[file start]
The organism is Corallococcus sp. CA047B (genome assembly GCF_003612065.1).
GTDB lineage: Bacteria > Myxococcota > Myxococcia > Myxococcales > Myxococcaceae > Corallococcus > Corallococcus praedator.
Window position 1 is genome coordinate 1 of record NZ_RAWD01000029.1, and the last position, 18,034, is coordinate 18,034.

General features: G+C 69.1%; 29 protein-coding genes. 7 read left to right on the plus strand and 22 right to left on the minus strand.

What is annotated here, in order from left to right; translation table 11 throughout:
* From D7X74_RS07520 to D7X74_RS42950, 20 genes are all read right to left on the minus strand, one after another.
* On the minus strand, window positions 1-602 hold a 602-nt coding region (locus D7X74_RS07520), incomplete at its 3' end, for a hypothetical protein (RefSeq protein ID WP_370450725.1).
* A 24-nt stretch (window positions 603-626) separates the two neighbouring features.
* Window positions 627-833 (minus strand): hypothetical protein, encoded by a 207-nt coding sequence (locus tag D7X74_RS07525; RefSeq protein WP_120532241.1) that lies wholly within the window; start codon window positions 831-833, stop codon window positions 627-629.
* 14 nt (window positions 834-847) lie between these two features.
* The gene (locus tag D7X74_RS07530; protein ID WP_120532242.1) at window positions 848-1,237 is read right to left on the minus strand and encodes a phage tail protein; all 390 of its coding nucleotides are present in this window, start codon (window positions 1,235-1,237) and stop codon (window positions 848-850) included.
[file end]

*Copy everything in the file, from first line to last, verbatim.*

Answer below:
The organism is Corallococcus sp. CA047B (genome assembly GCF_003612065.1).
GTDB lineage: Bacteria > Myxococcota > Myxococcia > Myxococcales > Myxococcaceae > Corallococcus > Corallococcus praedator.
Window position 1 is genome coordinate 1 of record NZ_RAWD01000029.1, and the last position, 18,034, is coordinate 18,034.

General features: G+C 69.1%; 29 protein-coding genes. 7 read left to right on the plus strand and 22 right to left on the minus strand.

What is annotated here, in order from left to right; translation table 11 throughout:
* From D7X74_RS07520 to D7X74_RS42950, 20 genes are all read right to left on the minus strand, one after another.
* On the minus strand, window positions 1-602 hold a 602-nt coding region (locus D7X74_RS07520), incomplete at its 3' end, for a hypothetical protein (RefSeq protein ID WP_370450725.1).
* A 24-nt stretch (window positions 603-626) separates the two neighbouring features.
* Window positions 627-833 (minus strand): hypothetical protein, encoded by a 207-nt coding sequence (locus tag D7X74_RS07525; RefSeq protein WP_120532241.1) that lies wholly within the window; start codon window positions 831-833, stop codon window positions 627-629.
* 14 nt (window positions 834-847) lie between these two features.
* The gene (locus tag D7X74_RS07530; protein ID WP_120532242.1) at window positions 848-1,237 is read right to left on the minus strand and encodes a phage tail protein; all 390 of its coding nucleotides are present in this window, start codon (window positions 1,235-1,237) and stop codon (window positions 848-850) included.